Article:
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TWA Purser Paid Fuel Tab for Hijacked Flight With Credit Card

July 15, 1985

NEW YORK (AP) _ A purser aboard hijacked TWA Flight 847 used her personal credit card to pay for $11,000 worth of fuel after officials at Algiers airport refused to refuel the plane because TWA did not have an account there, TWA officials said Monday.

The airline will pay purser Uli Derickson’s bill, said TWA spokeswoman Sally McElwreath.

″We don’t have the bill yet, so we don’t know what company,″ Ms. McElwreath said.

Ms. Derickson was praised by passengers and crew members from the flight for her courage in dealing with the hijackers. She tried to interfere with the terrorists’ efforts to pick out those passengers with Jewish-sounding names, they said.

Shiite Moslem extremists hijacked the Athens-to-Rome flight June 14, forcing it to Algeria, then to Beirut, Lebanon, then to Algeria and finally back to Beirut, gradually releasing all but the American men aboard. The men were freed June 30.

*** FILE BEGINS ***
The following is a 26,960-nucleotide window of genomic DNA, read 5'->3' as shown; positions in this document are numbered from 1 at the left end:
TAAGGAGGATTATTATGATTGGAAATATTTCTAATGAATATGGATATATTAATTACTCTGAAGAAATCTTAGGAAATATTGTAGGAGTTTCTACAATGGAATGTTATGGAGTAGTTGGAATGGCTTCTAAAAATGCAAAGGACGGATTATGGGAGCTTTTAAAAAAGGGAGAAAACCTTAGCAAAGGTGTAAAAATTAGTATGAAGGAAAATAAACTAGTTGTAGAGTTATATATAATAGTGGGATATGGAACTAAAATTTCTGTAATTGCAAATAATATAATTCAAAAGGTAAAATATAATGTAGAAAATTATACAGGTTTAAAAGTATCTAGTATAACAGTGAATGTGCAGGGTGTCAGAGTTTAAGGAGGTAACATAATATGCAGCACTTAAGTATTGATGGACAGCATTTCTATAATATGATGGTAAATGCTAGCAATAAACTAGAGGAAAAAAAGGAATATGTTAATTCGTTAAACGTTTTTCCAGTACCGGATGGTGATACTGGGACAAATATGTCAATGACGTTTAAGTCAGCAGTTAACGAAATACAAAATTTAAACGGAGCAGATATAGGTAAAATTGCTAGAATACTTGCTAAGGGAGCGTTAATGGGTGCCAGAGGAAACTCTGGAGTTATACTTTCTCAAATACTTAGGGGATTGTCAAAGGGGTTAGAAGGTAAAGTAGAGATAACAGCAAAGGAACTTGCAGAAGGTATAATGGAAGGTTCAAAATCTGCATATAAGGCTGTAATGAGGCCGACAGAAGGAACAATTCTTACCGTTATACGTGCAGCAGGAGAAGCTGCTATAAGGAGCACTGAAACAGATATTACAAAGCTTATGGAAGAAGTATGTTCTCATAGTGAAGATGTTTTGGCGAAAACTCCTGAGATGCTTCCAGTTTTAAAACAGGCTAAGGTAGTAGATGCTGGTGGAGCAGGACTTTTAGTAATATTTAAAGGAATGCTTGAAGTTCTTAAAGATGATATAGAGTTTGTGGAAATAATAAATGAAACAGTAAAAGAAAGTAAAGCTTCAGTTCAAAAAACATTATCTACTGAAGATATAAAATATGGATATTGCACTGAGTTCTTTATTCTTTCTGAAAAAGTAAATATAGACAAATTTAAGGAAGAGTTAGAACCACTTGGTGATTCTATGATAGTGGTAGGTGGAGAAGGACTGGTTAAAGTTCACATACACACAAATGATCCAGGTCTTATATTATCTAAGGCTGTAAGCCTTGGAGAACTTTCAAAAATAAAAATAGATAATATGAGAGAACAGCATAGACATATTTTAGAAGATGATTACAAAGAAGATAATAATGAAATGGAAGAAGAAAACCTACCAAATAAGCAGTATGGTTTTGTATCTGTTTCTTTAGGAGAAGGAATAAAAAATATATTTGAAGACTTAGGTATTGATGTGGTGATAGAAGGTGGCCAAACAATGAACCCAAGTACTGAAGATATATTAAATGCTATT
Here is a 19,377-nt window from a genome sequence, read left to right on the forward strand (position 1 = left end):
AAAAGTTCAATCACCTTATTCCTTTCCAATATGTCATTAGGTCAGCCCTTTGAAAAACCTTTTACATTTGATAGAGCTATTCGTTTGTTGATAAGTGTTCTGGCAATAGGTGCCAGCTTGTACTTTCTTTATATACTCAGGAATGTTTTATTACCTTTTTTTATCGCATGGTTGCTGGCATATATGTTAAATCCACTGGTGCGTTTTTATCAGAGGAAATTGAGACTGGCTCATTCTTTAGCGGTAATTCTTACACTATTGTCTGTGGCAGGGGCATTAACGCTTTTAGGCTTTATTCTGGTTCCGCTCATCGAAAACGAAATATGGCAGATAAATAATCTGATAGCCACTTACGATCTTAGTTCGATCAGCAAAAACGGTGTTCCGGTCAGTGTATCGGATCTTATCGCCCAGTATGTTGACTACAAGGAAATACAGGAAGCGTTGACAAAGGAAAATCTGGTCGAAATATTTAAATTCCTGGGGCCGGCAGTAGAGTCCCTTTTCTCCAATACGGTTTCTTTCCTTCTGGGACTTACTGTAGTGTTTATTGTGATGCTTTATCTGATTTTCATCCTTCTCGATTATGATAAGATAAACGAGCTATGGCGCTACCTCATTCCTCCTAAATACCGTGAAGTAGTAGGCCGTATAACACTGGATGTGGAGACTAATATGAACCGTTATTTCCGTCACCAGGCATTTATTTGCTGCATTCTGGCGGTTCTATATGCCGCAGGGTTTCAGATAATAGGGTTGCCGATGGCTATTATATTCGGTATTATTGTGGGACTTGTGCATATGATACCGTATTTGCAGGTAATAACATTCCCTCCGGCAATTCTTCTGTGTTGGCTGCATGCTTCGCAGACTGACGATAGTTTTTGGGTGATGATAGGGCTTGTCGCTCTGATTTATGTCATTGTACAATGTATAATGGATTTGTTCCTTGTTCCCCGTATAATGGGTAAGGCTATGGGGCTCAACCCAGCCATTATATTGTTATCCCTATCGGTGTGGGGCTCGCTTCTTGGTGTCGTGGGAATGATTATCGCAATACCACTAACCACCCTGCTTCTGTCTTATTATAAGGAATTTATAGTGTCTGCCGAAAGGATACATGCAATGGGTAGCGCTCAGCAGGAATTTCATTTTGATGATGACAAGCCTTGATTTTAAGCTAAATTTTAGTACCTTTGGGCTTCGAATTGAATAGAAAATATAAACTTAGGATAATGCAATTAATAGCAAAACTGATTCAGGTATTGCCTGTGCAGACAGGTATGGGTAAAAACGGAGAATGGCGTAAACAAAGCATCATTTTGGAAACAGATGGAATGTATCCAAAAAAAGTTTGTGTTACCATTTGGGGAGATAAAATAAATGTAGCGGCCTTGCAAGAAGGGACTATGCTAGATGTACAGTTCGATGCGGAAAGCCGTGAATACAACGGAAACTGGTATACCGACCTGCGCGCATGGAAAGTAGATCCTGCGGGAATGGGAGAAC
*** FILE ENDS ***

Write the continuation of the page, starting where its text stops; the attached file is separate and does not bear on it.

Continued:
According to an account of the fueling incident appearing in this week’s edition of Newsweek, the hijackers demanded in Algiers that the plane be refueled.

When one of the airport crew began shouting for a Shell credit card, Ms. Derickson pulled one out of her purse and the Algerians used it to charge 6,000 gallons of fuel. The same thing happened when the plane returned to Algiers from Beirut, Newsweek quoted TWA pilot John Testrake as saying, and Ms. Derickson wound up with about $11,000 in fuel charges on her card.

Ms. McElwreath confirmed the account.

Shell Oil Co. has no record of an account with Ms. Derickson or any unusually large purchases on a Shell card around the time of the hijacking, Jack Doherty, a company spokesman, said in Houston Monday.

However, a card could have been issued through any of the Royal Dutch Shell companies around the world, said Doherty.

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